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Review of papers by Tufekci and Sandvig et. al.
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Review of papers

Algorithmic Harms Beyond Facebook and Google: Emergetn Challenges of Computational Agency
by
Zeynep Tufekci

and

Can an Algorithm be Unethical?
by
Christian Sandvig, Kevin Hamilton​, Karrie Karahalios​, Cedric Langbort​

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aetilley created this task.Sep 11 2015, 5:25 PM
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Restricted Application added a subscriber: Aklapper. · View Herald TranscriptSep 11 2015, 5:25 PM

Tufekci's paper is mostly expository of other studies, but the studies that she mentions are truly fascinating. aetilley has never had a Facebook account, but was intrigued by the possibilities that Tufekci mentions.
Sandvig et. al. seem to be a diverse group of experts taking many pages to say something which is more or less obvious, but perhaps it bears repeating. There is a distinction between a function, an algorithm for computing a function, and a specific implementation of an algorithm. Racism, and bias in general can creep in at more than one level.
A mantra that kept coming to mind while reading these was "strive for open algorithms and open training sets." The principal barrier here is in determining the level of detail at which to describe an algorithm/dataset to a most likely non-technical user or in which to let said user specify their own personal algorithm.

The Sandvig paper did make brief mention of feedback mechanisms which seem to be pertinent to our considerations.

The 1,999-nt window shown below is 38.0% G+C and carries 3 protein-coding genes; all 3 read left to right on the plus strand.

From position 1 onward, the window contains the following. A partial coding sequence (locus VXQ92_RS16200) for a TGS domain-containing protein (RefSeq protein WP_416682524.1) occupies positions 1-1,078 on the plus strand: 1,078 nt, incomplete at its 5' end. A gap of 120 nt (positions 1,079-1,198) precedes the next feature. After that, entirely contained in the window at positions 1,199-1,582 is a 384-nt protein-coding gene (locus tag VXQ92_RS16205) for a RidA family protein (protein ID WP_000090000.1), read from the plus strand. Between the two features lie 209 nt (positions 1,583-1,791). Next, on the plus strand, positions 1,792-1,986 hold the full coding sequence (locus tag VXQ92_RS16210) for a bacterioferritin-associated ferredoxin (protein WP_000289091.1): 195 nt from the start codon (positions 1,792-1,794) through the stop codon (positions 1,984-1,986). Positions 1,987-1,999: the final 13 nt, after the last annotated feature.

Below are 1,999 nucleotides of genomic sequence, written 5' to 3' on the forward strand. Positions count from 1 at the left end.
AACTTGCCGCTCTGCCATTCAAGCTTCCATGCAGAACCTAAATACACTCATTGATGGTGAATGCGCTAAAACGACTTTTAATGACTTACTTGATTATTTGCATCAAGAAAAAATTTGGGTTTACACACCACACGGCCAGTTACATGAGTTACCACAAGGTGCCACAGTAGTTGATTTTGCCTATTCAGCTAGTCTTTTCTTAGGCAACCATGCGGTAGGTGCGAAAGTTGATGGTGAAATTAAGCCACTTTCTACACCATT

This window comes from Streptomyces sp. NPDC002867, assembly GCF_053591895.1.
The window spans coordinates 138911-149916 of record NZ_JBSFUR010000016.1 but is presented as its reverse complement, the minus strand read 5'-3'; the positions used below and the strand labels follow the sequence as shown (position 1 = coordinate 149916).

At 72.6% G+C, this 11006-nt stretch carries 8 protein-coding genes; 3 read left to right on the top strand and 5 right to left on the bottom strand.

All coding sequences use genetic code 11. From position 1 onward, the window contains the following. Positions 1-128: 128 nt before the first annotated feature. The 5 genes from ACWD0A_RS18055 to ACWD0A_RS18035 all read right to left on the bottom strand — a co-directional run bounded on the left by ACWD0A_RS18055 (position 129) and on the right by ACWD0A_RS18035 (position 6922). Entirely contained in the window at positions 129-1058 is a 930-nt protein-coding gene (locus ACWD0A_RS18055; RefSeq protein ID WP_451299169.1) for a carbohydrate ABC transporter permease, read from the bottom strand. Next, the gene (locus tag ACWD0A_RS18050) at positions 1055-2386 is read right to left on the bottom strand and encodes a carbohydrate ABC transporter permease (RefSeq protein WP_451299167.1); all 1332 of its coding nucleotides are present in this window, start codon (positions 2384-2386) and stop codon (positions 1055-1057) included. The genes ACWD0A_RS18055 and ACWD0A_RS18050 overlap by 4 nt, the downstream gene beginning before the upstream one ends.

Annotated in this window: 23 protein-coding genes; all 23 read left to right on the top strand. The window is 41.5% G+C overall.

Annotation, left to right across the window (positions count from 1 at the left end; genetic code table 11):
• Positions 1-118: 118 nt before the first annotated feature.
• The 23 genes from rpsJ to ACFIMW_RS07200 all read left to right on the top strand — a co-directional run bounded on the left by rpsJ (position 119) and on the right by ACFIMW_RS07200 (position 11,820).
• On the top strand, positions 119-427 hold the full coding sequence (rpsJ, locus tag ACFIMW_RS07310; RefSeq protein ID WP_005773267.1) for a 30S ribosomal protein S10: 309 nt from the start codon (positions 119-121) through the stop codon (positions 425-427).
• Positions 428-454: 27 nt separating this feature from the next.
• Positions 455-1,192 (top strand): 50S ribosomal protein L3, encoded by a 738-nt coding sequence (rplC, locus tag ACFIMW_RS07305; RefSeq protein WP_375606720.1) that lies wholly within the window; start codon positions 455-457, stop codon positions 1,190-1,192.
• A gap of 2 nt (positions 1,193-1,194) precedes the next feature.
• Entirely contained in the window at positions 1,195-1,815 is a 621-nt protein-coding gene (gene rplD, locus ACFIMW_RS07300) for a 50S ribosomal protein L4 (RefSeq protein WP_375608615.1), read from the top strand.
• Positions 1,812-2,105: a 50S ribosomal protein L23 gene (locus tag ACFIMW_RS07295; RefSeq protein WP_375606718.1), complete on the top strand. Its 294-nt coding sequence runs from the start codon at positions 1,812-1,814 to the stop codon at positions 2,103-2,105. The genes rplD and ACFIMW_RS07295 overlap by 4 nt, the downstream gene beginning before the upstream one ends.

"Through close study of how the above scenarios might be more or less likely to result in racist outcomes, we might look to design better safeguards into such algorithms. Some precedent exists for such care in algorithm design. In computer security or health systems, for example, sandboxing processes and other safeguards lessen the risk that systems suffer serious security or privacy failures. Though such approaches might begin to take us into system design rather than algorithm design, we can point to some specific cases in the above examples where the addition of a few new inputs, outputs or steps in the algorithm could result in a process which tends to be more ethical. Indeed, without an adequate consideration of the algorithms the system design process itself is impoverished, as selection of the algorithms to be employed is a major task.
"Consider a version of the algorithm in the video surveillance scenario that could receive feedback from the operator with respect to false positives or false negatives. These additional labels from the operator then become extra training data for the system. An adaptive system could incorporate this feedback without the need for fully retraining the system. An algorithm might be designed to specifically detect if the operator is racist, giving the system the ability to “learn” from the operator’s own racist conclusions to prevent racist outcomes in the future."

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aetilley renamed this task from Review of papers by Tufekci and Saldvig et. al. to Review of papers by Tufekci and Sandvig et. al..Sep 11 2015, 10:20 PM
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Halfak closed this task as Resolved.Sep 19 2015, 4:11 PM